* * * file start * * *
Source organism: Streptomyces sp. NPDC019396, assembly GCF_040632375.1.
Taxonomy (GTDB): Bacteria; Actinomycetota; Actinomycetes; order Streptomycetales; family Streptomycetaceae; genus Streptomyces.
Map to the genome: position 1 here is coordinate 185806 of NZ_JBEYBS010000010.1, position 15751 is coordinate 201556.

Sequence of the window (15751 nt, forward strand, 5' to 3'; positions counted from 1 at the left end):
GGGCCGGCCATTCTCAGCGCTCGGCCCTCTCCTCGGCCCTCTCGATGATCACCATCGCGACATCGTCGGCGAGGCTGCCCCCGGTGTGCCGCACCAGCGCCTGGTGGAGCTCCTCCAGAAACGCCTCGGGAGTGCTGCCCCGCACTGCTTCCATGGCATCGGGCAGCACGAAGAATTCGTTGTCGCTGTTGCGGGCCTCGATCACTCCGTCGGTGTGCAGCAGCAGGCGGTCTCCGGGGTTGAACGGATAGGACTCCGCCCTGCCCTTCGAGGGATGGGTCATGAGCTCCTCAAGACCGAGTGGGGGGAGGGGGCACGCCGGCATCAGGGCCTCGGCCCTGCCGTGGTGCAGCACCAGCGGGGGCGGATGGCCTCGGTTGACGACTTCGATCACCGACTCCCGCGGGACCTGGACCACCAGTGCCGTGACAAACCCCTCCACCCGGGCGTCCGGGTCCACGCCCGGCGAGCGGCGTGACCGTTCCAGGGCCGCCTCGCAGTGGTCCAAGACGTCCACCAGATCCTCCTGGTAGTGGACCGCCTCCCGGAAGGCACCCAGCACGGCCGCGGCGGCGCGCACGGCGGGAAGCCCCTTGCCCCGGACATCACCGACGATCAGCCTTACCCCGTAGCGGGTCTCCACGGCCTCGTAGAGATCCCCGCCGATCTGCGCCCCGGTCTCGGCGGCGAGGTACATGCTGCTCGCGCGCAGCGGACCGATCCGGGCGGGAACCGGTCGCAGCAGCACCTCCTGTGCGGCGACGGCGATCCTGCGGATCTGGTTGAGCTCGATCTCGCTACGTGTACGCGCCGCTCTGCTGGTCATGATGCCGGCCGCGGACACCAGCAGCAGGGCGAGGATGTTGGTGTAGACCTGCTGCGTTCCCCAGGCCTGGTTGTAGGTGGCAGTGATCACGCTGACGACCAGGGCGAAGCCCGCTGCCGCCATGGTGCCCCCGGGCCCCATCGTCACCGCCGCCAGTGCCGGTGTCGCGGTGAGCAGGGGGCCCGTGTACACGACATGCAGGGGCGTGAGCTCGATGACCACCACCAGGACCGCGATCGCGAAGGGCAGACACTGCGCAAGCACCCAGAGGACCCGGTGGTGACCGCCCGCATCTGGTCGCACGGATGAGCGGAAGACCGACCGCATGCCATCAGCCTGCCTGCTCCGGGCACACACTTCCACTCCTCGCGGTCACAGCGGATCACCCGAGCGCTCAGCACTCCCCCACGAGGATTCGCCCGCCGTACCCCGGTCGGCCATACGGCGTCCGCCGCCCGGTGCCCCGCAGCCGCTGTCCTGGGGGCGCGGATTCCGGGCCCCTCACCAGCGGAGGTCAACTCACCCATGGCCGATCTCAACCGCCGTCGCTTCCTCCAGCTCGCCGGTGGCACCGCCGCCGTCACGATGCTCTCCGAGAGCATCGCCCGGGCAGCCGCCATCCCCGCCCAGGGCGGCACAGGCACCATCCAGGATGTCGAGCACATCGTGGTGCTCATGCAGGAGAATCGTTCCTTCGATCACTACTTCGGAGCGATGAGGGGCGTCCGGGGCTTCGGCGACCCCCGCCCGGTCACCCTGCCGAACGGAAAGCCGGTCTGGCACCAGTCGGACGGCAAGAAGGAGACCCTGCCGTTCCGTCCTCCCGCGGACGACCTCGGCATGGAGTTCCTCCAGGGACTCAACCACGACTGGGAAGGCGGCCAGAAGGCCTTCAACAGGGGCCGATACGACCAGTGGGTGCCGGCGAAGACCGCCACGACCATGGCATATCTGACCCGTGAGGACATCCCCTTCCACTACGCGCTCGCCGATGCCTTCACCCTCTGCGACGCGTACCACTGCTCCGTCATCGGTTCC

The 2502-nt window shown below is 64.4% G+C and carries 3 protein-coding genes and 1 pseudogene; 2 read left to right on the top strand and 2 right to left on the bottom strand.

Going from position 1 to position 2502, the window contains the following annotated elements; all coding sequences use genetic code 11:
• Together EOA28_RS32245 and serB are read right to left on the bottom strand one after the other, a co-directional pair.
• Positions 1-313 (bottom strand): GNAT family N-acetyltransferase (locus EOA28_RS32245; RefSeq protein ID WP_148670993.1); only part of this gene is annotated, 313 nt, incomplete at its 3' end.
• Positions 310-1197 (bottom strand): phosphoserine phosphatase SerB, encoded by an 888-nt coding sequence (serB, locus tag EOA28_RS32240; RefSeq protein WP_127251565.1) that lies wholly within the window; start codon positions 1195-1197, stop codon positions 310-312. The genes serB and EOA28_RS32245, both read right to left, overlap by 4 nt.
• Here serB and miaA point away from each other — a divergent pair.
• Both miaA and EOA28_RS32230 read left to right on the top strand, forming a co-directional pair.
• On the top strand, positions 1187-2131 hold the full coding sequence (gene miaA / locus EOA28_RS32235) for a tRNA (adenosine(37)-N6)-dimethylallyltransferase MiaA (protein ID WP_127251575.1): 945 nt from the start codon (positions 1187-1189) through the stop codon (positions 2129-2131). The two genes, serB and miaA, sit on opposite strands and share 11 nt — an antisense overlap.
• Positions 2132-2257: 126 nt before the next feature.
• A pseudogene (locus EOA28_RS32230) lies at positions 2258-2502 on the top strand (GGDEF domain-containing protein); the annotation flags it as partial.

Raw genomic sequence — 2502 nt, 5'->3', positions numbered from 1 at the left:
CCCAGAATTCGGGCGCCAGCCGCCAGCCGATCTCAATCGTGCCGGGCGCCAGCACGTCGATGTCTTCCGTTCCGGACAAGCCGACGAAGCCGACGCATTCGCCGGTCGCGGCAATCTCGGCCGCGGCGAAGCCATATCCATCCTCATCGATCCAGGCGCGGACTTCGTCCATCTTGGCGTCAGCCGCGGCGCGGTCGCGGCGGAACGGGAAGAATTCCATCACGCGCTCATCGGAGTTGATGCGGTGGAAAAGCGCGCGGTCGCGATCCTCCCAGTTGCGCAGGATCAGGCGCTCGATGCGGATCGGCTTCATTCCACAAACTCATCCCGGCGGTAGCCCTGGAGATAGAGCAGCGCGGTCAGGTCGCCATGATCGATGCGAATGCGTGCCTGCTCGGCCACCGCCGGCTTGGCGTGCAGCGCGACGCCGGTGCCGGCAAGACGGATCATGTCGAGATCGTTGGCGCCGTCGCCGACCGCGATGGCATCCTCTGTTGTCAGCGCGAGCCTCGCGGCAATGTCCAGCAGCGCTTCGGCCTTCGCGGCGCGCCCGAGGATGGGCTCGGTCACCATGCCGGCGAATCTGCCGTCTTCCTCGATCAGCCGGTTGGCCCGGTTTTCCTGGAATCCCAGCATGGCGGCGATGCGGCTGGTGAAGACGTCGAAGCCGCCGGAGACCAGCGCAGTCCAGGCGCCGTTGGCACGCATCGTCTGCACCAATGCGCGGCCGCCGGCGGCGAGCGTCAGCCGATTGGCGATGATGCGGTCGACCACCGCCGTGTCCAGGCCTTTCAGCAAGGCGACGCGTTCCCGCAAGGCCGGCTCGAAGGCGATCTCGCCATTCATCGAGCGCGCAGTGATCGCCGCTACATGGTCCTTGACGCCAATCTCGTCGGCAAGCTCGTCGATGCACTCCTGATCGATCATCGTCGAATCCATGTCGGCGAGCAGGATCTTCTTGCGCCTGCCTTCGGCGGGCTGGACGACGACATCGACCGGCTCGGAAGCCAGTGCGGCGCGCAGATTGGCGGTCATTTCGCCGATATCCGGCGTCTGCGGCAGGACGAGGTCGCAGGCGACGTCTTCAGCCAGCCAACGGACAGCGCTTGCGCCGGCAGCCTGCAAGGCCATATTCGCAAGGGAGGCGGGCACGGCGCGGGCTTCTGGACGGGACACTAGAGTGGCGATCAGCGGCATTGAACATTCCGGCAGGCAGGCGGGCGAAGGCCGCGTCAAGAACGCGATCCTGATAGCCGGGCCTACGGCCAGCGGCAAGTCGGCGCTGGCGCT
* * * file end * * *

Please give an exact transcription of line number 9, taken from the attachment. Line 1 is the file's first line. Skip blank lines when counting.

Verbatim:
• Positions 1-313 (bottom strand): GNAT family N-acetyltransferase (locus EOA28_RS32245; RefSeq protein ID WP_148670993.1); only part of this gene is annotated, 313 nt, incomplete at its 3' end.